Written by: Mary Cummings
First line: Ada Lorane Bennett. That is my name.
Why you should read this book: A little girl born in China and adopted by American parents pieces together her own personal history through the story of her names: the one her birth mother whispered to her, which she can never remember; the one given to her by the nurses in the orphanage where she was abandoned, and the English name she was given at her adoption. She examines the parts of her that are Chinese (her looks, her love of a red silk outfit, the few Chinese words she knows) and those that are American (her family, her love of hot dogs), and concludes that she is a person who is loved. The book concludes with a small scrapbook and a note from the character encouraging readers to create their own personal scrapbooks and, if they are American children of Chinese origin, to learn more about their homeland.
Why you shouldn't read this book: You don't believe kids should be told they are adopted.
Wednesday, November 30, 2011
Written by: Mary Cummings
Written by: Eric A. Kimmel
First line: Beowulf, son of Ecgtheow, had been a hero since childhood.
Why you should read this book: The beginning of the ancient epic is retold as a tense and edgy story for children who enjoy battles, monsters, and death. The story begins with Beowulf's heroic childhood killing trolls and sea serpents before shifting to King Hrothgar's trouble in the mead hall. Although this version ends with Grendel's death and the subsequent celebratory feast, it is otherwise fairly faithful to the original text.
Why you shouldn't read this book: You have taught your seven-year-old to read old English.
Written by: Jeanette Winter
First line: Our little plot of land was poor and full of stones.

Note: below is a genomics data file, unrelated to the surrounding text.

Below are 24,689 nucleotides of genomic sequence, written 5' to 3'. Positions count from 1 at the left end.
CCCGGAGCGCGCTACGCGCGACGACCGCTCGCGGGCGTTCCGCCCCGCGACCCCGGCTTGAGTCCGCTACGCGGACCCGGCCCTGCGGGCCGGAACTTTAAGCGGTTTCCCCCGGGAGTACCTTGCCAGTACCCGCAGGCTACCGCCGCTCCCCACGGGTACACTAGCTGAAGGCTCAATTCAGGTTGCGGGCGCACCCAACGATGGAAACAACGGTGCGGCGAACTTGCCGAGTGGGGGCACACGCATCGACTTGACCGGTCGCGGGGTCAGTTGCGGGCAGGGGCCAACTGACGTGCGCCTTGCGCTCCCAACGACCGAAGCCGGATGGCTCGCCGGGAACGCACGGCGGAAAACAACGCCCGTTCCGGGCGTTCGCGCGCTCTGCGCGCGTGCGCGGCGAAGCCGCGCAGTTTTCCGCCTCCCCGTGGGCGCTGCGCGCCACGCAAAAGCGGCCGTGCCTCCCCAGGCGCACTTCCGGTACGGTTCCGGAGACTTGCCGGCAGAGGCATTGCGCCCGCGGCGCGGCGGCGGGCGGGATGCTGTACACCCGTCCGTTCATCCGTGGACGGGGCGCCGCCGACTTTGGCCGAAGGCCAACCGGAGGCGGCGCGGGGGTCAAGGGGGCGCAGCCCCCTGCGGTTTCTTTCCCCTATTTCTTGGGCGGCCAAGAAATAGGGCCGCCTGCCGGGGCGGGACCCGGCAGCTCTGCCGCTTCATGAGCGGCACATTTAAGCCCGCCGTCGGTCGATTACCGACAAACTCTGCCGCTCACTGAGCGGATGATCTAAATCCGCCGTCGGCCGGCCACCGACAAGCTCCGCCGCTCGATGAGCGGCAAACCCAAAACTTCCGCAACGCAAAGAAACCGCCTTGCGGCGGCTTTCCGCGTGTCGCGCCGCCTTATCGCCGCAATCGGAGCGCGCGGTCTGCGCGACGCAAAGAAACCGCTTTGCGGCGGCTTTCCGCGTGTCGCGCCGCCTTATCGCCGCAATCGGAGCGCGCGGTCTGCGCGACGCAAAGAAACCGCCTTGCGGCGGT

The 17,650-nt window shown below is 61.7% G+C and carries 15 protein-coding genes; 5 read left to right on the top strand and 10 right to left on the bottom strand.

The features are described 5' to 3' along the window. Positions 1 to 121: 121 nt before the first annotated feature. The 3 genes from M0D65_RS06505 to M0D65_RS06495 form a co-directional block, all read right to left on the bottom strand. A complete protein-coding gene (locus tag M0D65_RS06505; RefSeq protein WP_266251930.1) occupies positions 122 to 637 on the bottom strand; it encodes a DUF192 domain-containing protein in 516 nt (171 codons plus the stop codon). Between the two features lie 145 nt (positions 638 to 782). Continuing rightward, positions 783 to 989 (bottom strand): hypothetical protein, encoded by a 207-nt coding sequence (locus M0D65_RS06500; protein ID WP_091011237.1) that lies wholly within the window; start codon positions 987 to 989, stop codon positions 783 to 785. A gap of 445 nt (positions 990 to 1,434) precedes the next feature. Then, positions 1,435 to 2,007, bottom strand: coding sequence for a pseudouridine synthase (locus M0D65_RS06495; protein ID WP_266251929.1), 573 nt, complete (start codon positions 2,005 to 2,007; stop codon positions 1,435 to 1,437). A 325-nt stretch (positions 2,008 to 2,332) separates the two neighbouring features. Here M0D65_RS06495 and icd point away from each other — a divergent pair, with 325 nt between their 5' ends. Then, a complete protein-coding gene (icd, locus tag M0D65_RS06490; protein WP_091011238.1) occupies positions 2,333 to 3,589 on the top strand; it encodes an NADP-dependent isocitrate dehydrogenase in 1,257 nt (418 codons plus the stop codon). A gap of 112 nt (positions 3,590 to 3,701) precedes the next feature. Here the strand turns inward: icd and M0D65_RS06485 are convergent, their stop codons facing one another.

Why you should read this book: This detailed and evocative book provides a realistic picture of a Swedish family's journey from hardship in their homeland to a new life in America. Klara's family is coming closer and closer to starving when a letter from her father's friend convinces them to leave everything behind and start again. Detailing their preparations, goodbyes, the ocean voyage to America, the land voyage to Minnesota, and the ways they create their new home, this realistic tale is an eye-opening, child's-eye view into 1860s immigration.
Why you shouldn't read this book: One dead baby.
Sunday, November 27, 2011
Written by: Gary Zukav
First line: When I tell my friends that I study physics, they move their heads from side to side, they shake their hands at the wrist, and they whistle, "Whew! That's difficult."
Why you should read this book: After attending an afternoon conference on the subject, the author set out to create a book that would explain, to the lay reader, all the intricacies of quantum physics, using accessible language, without any mathematics at all. The resulting classic work of non-fiction covers the evolution of human knowledge concerning the nature of the universe, combining scientific theories with the eastern philosophy that quantum physics more and more resembles as the nature of our perceived physical reality is revealed to be nothing more than probabilities, not at all what it appears on the surface. Space and time, matter and energy, it seems, are all one single, interconnected thing and, on a subatomic level at least, the possibilities are mind-boggling and perhaps unknowable.
Why you shouldn't read this book: It's still kind of difficult.
Monday, November 21, 2011
The Professor and the Madman: A Tale of Murder, Insanity, and the Making of the Oxford English Dictionary
Written by: Simon Winchester
First line: In Victorian London, even in a place as louche and notoriously crime-ridden as Lambeth Marsh, the sound of gunshots was a rare event.